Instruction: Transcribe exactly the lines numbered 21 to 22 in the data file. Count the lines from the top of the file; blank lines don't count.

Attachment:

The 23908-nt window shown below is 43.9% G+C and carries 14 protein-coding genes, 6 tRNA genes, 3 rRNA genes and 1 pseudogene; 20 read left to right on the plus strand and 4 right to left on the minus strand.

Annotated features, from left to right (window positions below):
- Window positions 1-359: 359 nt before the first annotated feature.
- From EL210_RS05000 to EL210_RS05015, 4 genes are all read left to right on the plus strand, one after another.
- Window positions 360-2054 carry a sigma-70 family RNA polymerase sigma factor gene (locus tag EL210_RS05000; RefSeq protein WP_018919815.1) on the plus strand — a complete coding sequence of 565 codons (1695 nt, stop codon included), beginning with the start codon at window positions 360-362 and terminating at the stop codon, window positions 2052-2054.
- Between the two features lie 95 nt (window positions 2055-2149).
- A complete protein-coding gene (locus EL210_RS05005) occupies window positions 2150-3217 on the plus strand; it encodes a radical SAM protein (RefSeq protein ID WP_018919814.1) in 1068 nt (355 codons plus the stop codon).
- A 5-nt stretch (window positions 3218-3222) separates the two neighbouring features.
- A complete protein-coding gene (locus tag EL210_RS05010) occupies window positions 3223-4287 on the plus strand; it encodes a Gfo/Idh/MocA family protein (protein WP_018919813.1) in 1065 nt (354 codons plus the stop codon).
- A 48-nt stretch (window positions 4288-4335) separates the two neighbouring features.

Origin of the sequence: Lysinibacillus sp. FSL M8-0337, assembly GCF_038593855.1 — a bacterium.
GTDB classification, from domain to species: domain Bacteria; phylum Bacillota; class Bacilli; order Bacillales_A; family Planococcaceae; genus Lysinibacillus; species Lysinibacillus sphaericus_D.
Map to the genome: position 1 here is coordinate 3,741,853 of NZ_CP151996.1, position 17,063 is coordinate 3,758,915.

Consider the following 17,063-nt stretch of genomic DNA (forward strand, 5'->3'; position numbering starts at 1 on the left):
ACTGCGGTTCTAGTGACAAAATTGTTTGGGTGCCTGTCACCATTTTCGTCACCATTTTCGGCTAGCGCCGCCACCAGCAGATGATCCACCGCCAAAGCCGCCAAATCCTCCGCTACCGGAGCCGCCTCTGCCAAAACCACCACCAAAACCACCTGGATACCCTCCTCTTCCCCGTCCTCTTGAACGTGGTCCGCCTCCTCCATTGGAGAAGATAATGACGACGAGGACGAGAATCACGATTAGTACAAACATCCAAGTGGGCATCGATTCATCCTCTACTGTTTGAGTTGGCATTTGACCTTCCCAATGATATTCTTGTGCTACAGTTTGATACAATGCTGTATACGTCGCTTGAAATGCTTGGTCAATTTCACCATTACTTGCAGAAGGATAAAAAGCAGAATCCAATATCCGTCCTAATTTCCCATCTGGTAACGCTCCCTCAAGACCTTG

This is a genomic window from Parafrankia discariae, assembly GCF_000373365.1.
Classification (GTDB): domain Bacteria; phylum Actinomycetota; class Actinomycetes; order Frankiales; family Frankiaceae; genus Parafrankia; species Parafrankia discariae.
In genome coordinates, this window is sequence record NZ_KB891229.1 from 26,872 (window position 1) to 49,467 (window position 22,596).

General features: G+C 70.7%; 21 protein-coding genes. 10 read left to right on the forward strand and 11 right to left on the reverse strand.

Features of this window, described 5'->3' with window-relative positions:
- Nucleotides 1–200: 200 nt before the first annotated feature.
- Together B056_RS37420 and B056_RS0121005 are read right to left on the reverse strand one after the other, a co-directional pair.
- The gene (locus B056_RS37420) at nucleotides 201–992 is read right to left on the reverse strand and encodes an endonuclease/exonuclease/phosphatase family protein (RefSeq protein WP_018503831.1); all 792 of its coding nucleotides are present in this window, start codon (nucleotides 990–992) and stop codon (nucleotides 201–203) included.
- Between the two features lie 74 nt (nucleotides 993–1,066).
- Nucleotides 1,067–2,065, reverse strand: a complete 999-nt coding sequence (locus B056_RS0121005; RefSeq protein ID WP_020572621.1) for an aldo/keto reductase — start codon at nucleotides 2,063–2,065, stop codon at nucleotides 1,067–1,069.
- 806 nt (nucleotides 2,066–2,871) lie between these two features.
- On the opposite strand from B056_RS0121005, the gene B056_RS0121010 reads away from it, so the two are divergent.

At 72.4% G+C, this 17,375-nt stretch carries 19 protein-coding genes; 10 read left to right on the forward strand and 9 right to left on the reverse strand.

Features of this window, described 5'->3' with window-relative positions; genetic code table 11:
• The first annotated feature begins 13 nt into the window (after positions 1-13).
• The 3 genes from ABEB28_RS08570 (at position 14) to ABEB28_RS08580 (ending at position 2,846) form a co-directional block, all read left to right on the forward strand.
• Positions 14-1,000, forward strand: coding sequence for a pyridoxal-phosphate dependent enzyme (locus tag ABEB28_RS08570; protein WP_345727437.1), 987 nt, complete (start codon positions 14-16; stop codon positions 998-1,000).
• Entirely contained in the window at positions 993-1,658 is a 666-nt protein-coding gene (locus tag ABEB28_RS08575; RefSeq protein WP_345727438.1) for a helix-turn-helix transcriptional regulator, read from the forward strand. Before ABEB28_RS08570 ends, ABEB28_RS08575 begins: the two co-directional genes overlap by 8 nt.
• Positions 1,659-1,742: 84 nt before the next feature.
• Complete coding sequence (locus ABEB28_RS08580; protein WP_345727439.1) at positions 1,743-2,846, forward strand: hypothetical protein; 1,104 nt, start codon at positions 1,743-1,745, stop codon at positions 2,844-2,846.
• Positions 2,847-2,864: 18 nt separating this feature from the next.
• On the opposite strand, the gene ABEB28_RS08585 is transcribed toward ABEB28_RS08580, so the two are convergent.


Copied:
- Nucleotides 1–200: 200 nt before the first annotated feature.
- Together B056_RS37420 and B056_RS0121005 are read right to left on the reverse strand one after the other, a co-directional pair.